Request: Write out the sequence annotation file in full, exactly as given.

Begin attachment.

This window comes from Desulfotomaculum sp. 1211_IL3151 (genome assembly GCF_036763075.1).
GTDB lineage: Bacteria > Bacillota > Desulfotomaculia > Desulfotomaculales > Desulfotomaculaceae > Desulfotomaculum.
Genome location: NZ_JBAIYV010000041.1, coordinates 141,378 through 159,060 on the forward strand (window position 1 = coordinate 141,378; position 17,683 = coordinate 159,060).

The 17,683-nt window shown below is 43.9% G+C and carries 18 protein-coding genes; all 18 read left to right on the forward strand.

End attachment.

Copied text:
This window comes from Desulfotomaculum sp. 1211_IL3151 (genome assembly GCF_036763075.1).
GTDB lineage: Bacteria > Bacillota > Desulfotomaculia > Desulfotomaculales > Desulfotomaculaceae > Desulfotomaculum.
Genome location: NZ_JBAIYV010000041.1, coordinates 141,378 through 159,060 on the forward strand (window position 1 = coordinate 141,378; position 17,683 = coordinate 159,060).

The 17,683-nt window shown below is 43.9% G+C and carries 18 protein-coding genes; all 18 read left to right on the forward strand.